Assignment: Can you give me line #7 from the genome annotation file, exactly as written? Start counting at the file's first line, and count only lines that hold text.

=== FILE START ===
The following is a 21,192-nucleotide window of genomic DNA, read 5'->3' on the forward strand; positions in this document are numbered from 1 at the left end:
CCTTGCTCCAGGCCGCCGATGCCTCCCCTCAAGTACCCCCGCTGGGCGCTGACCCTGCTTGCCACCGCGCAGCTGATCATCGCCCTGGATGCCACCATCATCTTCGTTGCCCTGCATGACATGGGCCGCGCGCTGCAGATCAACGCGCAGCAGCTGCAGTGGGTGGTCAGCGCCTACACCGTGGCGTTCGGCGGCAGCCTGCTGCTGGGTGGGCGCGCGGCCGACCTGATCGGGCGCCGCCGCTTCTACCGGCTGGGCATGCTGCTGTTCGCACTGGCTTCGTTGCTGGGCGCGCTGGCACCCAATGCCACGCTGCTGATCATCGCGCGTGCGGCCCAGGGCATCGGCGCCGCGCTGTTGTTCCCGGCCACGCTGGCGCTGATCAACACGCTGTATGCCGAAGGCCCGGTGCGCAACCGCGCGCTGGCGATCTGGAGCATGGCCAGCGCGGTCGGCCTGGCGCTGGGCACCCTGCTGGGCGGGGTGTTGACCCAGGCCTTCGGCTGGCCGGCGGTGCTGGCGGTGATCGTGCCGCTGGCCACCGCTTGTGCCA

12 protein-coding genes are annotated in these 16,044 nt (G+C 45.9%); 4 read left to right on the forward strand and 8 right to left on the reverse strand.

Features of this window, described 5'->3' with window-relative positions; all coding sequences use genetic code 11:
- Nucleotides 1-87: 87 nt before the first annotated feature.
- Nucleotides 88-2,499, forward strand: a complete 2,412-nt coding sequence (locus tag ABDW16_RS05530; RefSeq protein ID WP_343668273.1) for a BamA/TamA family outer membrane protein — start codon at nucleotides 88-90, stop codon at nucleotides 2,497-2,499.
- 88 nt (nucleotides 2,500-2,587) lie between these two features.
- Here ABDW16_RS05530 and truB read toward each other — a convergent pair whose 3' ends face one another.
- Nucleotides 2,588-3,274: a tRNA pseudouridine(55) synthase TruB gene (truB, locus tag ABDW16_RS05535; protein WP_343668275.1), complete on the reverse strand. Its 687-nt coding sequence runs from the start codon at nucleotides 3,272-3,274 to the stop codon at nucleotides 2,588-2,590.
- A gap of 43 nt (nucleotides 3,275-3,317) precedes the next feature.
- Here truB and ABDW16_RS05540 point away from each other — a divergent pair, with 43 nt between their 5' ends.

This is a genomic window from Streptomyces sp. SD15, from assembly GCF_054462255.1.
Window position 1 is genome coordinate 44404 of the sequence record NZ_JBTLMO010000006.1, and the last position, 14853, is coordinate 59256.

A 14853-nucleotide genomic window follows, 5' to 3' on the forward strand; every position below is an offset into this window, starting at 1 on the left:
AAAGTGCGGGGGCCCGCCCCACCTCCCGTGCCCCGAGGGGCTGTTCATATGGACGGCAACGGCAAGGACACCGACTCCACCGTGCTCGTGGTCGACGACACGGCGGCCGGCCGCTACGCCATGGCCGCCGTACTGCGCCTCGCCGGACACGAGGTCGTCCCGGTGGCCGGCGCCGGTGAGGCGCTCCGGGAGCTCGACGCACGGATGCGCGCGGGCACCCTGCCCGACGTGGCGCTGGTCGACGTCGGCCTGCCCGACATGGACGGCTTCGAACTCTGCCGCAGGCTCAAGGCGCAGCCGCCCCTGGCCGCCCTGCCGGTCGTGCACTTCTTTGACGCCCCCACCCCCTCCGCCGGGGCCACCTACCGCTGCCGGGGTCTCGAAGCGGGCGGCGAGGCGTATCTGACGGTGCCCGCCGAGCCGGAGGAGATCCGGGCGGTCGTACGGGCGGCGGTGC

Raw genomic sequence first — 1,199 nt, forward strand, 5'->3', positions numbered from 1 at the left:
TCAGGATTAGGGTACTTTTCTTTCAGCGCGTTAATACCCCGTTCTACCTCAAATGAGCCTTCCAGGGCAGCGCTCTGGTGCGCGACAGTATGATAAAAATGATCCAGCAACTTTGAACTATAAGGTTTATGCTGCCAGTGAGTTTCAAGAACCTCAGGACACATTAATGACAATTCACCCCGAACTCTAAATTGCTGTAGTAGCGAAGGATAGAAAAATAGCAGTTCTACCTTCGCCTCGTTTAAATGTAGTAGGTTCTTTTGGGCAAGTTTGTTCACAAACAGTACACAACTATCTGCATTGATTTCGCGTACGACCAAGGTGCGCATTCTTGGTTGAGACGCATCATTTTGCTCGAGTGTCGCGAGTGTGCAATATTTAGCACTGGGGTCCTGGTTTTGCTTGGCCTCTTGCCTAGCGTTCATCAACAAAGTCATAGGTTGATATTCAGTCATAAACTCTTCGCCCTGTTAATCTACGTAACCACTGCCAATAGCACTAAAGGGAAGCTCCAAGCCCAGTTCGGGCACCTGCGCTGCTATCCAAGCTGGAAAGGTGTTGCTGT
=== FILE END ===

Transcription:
- 88 nt (nucleotides 2,500-2,587) lie between these two features.